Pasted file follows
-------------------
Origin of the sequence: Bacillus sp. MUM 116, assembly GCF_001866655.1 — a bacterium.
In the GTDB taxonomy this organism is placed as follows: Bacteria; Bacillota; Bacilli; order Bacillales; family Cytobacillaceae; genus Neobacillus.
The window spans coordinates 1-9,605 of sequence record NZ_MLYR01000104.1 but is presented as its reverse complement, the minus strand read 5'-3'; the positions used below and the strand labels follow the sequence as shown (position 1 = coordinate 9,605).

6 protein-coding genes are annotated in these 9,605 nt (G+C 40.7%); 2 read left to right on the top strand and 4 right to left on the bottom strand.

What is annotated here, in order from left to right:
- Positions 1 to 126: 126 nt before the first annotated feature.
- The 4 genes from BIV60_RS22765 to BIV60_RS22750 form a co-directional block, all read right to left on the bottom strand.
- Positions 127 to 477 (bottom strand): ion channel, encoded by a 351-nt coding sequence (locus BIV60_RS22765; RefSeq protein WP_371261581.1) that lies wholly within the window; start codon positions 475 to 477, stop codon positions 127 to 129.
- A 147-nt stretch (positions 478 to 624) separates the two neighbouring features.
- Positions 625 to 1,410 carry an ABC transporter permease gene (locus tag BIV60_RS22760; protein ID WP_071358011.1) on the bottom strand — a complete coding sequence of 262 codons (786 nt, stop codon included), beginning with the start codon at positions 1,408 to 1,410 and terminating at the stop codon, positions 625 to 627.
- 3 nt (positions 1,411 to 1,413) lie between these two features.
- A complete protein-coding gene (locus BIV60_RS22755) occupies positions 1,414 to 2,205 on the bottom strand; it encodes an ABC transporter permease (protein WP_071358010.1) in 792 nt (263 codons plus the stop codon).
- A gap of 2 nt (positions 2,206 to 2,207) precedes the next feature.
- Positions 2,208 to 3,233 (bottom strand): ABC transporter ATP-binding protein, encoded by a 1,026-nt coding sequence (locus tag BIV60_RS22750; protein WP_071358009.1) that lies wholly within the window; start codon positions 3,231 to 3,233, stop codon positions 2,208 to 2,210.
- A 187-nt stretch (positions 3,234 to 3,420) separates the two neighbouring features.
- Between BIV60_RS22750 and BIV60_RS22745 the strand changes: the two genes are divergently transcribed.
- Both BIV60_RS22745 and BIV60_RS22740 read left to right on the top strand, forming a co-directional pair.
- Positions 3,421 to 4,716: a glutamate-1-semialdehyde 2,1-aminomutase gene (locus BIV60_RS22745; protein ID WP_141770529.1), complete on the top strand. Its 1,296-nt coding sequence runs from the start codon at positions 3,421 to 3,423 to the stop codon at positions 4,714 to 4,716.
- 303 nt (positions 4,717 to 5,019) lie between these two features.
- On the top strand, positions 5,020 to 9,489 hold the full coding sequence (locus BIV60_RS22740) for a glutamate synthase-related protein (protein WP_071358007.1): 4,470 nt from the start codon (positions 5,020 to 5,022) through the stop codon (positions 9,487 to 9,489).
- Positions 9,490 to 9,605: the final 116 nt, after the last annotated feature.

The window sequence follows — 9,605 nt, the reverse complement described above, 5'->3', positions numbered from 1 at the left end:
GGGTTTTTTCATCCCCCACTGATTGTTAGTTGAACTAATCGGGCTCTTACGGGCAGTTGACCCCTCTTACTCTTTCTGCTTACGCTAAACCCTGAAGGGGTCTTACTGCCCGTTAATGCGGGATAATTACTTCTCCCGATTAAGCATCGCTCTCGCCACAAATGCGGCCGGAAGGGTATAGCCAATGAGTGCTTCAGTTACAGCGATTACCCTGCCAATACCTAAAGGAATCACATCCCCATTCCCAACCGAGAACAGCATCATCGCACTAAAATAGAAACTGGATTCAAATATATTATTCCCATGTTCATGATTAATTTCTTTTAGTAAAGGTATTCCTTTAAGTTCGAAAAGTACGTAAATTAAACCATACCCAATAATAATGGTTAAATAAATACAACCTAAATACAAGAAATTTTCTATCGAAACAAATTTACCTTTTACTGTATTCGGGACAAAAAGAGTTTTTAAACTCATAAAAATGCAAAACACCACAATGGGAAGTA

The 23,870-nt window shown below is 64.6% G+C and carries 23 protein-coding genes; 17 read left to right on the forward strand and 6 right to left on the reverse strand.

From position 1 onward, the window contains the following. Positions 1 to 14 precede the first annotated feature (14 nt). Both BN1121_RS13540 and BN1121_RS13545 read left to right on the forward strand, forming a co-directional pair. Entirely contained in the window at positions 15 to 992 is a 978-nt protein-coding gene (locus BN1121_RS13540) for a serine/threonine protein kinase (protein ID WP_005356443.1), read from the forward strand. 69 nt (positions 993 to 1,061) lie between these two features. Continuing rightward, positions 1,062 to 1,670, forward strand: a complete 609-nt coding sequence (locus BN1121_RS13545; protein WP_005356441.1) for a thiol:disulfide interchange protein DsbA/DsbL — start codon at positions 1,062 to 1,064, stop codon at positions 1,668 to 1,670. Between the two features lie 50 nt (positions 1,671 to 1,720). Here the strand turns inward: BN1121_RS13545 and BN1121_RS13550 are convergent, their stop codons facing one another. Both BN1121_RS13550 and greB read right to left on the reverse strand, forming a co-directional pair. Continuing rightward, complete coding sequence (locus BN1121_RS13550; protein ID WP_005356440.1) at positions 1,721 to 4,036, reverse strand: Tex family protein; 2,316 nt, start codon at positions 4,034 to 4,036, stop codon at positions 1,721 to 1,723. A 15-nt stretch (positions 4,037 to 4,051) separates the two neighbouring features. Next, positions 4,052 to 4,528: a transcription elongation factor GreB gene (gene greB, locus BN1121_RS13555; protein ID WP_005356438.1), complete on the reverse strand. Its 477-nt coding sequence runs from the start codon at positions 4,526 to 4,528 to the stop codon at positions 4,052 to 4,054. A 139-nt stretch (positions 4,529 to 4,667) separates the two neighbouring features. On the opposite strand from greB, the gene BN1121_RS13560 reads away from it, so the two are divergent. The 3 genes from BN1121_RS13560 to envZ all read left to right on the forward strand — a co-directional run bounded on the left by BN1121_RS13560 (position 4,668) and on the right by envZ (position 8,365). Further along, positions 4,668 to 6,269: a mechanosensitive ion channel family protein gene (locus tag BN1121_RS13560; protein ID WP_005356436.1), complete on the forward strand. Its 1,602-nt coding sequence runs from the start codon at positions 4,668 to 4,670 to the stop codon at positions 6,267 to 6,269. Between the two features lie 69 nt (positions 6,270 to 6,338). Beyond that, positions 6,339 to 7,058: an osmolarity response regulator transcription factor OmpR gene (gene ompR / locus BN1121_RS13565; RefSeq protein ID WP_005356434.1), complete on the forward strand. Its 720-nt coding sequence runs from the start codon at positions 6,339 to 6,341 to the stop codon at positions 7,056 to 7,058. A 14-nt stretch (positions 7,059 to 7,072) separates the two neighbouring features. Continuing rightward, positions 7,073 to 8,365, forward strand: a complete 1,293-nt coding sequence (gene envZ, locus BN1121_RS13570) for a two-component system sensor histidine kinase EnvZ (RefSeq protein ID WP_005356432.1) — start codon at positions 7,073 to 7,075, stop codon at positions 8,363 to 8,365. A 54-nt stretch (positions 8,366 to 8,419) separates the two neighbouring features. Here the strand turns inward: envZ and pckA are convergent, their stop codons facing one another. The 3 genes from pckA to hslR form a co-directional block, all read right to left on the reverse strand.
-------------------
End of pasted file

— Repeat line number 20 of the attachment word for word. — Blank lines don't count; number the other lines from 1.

- On the top strand, positions 5,020 to 9,489 hold the full coding sequence (locus BIV60_RS22740) for a glutamate synthase-related protein (protein WP_071358007.1): 4,470 nt from the start codon (positions 5,020 to 5,022) through the stop codon (positions 9,487 to 9,489).